COVID relief grants were awarded to 183 Dane County nonprofit organizations on Tuesday.
The Madison Community Foundation, in partnership with Dane County, awarded nearly $5 million to nonprofits to help offset the losses and increased expenses the organizations faced as a result of the COVID-19 pandemic. The recipients were given grants ranging from $2,500 to $50,000.
“Many Dane County nonprofits were part of the frontline response to the pandemic and served our community in unprecedented ways,” said Dane County Executive Joe Parisi in a statement. “We are excited to get this funding out the door and into our community. These grants will help local nonprofits recover from the impacts of the pandemic and reinvest in their work. Congratulations to the recipients, and many thanks to Madison Community Foundation.”
Access Community Health Centers, 100 Black Men of Madison, Bayview Foundation, Big Brothers Big Sisters of Dane County, Boys and Girls Club of Dane County, Vera Court Neighborhood Center, Centro Hispano of Dane County, GSAFE, NAMI Dane County and Special Olympics Wisconsin were among the 183 recipients. An allocation from the American Rescue Plan Act provided the county with funding for the grants.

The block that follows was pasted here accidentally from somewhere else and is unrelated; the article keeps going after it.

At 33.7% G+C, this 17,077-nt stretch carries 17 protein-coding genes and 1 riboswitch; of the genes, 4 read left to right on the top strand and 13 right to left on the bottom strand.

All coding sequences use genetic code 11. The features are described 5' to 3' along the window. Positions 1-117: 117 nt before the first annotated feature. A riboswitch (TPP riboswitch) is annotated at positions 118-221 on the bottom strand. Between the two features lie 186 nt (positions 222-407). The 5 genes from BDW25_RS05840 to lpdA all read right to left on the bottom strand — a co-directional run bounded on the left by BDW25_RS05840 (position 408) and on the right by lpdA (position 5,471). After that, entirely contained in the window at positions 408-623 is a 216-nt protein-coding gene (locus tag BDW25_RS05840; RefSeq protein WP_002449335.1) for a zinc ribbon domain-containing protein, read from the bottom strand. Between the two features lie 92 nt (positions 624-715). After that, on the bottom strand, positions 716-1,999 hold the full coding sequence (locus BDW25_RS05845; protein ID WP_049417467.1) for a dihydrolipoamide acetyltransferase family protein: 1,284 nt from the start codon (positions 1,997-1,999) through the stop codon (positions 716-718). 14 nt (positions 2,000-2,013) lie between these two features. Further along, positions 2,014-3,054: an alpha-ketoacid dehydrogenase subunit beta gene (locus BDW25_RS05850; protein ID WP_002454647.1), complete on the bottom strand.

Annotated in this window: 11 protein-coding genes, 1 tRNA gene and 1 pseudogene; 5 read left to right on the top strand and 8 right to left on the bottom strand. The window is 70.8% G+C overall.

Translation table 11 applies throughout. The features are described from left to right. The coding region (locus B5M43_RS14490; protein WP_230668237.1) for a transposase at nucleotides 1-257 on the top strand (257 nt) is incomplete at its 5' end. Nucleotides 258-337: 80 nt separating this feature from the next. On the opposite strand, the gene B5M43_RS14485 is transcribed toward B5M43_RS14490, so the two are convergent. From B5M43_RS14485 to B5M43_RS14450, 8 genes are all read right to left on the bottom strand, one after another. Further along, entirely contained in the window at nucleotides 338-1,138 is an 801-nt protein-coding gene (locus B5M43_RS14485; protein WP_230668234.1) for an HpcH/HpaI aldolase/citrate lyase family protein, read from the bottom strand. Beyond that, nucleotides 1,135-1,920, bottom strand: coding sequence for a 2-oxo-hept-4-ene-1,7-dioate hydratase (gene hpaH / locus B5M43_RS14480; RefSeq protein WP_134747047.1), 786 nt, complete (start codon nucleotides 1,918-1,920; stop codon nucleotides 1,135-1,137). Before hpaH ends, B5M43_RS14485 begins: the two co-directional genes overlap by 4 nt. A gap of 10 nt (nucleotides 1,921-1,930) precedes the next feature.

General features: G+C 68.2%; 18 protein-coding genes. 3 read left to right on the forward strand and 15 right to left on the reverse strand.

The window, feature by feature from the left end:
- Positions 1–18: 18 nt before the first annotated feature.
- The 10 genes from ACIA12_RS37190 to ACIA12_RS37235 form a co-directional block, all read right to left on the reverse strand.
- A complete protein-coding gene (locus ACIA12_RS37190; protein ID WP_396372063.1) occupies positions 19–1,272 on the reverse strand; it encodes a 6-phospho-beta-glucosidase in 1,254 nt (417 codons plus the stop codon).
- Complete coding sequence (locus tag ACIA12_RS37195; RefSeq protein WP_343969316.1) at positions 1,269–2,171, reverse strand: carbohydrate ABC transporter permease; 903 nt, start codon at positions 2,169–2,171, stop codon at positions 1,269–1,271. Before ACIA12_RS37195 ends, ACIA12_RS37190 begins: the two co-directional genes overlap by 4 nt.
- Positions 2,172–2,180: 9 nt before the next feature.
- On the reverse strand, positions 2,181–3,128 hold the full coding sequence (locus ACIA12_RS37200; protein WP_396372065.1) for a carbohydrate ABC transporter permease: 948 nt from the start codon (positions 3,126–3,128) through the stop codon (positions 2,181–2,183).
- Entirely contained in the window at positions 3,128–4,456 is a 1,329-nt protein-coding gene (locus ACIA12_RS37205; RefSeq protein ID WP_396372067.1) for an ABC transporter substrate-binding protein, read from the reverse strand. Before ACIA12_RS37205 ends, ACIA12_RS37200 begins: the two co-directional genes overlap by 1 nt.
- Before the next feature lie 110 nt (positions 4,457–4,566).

Madison Community Foundation is a prominent philanthropic organization in Madison that has been vital to helping nonprofits, businesses and organizations develop the resources they need to do community work.
According to MCF, two-thirds of the nonprofits who applied for the grants saw their budgets shrink in 2020 and many were forced to furlough staff. Approximately half of the organizations ended 2020 with financial deficits and nearly a third of them did not receive federal assistance through the Paycheck Protection Program.
“We saw such a range of organizations apply for grants through this program,” Tom Linfield, vice president of community impact at MCF, said in a news release. “From providing support to children and youth to working in the arts, offering health and human services or fulfilling basic needs, providing sports and recreation to protecting the environment, these organizations are working to provide opportunities and support for the people of Dane County.”
Costs incurred in dealing with the pandemic, technology for virtual programming, home office costs, furloughed staff, deficits, and emergency loans were all criteria looked at to determine who would receive a grant. Organizations that had not received federal funding were ushered to the front of the line.
“Many nonprofits were ineligible to receive Paycheck Protection Program resources because they did not have relationships with financial institutions,” said Bob Sorge, president and CEO of Madison Community Foundation, in a statement. “By prioritizing those organizations with the American Rescue Plan resources, we were able to bridge an important gap and support a wide range of programs and nonprofits.”
According to Becky Fiegel, communications Director at MCF, most of the organizations that applied for funding got some grant money in return.
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